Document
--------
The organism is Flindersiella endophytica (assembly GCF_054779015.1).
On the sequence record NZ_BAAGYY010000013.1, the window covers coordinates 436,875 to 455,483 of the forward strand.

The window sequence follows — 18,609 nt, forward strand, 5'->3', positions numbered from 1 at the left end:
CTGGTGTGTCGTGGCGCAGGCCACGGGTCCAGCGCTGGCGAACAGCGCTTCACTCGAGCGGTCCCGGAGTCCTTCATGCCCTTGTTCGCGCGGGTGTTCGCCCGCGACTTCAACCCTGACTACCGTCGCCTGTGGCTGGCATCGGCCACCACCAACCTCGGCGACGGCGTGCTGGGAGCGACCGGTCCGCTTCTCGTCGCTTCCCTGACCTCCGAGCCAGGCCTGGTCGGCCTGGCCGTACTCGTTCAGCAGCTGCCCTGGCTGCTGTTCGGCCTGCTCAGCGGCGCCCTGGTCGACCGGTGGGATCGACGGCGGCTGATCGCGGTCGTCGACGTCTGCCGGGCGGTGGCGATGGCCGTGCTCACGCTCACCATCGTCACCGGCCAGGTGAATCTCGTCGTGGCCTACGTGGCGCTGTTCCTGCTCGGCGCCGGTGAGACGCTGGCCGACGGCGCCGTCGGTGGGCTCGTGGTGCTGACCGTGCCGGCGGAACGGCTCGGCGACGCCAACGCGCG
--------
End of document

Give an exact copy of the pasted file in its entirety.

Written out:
The organism is Flindersiella endophytica (assembly GCF_054779015.1).
On the sequence record NZ_BAAGYY010000013.1, the window covers coordinates 436,875 to 455,483 of the forward strand.

The window sequence follows — 18,609 nt, forward strand, 5'->3', positions numbered from 1 at the left end:
CTGGTGTGTCGTGGCGCAGGCCACGGGTCCAGCGCTGGCGAACAGCGCTTCACTCGAGCGGTCCCGGAGTCCTTCATGCCCTTGTTCGCGCGGGTGTTCGCCCGCGACTTCAACCCTGACTACCGTCGCCTGTGGCTGGCATCGGCCACCACCAACCTCGGCGACGGCGTGCTGGGAGCGACCGGTCCGCTTCTCGTCGCTTCCCTGACCTCCGAGCCAGGCCTGGTCGGCCTGGCCGTACTCGTTCAGCAGCTGCCCTGGCTGCTGTTCGGCCTGCTCAGCGGCGCCCTGGTCGACCGGTGGGATCGACGGCGGCTGATCGCGGTCGTCGACGTCTGCCGGGCGGTGGCGATGGCCGTGCTCACGCTCACCATCGTCACCGGCCAGGTGAATCTCGTCGTGGCCTACGTGGCGCTGTTCCTGCTCGGCGCCGGTGAGACGCTGGCCGACGGCGCCGTCGGTGGGCTCGTGGTGCTGACCGTGCCGGCGGAACGGCTCGGCGACGCCAACGCGCG